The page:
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A Safe Place

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Back Stage West
Dany Margolies
September 18-24, 2003

Fred falls down a rabbit hole. He never once seems to consider how in the world he is to get out again. Fred's white rabbit, however, is a beautiful intelligent redhead, and he becomes entranced. She hosts a tea party - on this case a séance - with a few slightly peculiar friends. Language is everyone's drug of choice. And not until sometime in Act Two do we even step back to think: This is a play and these are actors.

Full marks to Henry Jaglom, who has penned a stunner here. Partly absurdist, partly a painful reflection of very human behavior, the play is a disconcerting puzzle from start to finish; only the ending provides some relief to our overheated minds. What is going on here? Must we even decide? One possibility: This is a fairy tale in its truest sense, teaching us a bit about our delusions when we try to find "a safe place."

Kim Furst directs with an astute sense of paradox and balance. She creates a disquieting feel while keeping us fascinated rather than causing us to presume bad direction. She punches a few key moments while not letting others lag. She lets her actors be simultaneously natural and heightened, and she has ensured that the actors reflect rich but slightly mysterious inner lives. Eric Meyersfield is Fred; from the moment he first spots the copper-tressed Noonie at a cafeteria he is lost to inexplicable love, which Meyersfield plays with insecurity and acceptance. Tanna Frederick is Noonie, part siren, part maiden, luring Fred with intangible magnetism and keeping him at bay with tangible purity. Frederick's luminous smile just won't fade, even as the actor reveals Noonie's wrenching pain; her lilting voice soothes Fred and the audience.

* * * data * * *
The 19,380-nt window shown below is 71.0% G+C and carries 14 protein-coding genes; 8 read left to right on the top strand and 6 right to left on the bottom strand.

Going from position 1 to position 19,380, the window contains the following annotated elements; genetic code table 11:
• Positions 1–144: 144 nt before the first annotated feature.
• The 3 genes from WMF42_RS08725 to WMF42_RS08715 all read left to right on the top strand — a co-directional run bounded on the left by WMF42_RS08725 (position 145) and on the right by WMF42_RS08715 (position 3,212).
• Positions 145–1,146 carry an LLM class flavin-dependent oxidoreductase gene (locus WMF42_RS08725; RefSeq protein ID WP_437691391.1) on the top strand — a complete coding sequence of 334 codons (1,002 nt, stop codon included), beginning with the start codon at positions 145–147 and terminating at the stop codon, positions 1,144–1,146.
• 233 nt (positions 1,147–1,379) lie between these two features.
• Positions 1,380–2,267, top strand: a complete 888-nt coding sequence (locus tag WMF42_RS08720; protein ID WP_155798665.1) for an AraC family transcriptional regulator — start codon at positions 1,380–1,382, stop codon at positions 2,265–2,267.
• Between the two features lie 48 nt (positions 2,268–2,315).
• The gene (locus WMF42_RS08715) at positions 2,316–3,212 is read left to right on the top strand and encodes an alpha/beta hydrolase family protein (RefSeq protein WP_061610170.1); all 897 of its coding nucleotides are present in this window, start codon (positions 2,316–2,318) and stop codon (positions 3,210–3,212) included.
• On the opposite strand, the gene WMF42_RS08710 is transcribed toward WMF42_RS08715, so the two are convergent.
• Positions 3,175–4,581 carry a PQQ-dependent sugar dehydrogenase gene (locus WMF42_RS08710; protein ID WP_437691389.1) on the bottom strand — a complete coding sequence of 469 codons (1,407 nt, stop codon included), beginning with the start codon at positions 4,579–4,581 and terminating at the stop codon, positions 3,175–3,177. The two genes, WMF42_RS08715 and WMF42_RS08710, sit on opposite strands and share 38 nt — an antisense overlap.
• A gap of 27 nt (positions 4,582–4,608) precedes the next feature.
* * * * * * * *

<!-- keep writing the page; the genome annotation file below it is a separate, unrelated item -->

Gerry Katzman is powerful as the darker, more "manly" presence in her life. David Weisenberg is her adorably cheery buddy; Jorge Garcia is busy-haired, panic-prone chum; Stasha Surdyke brings a mystical, gypsy influence to the brief party scene, and Amandah Reyne is a charming Englishwoman who unwittingly ignites a power struggle for Noonie's affections. And just as Fred commits to the paradigm, it may have vanished.

When Fred falls down that rabbit hole, he takes us with him. And it's a quirky, provoking, at times mesmerizing journey.

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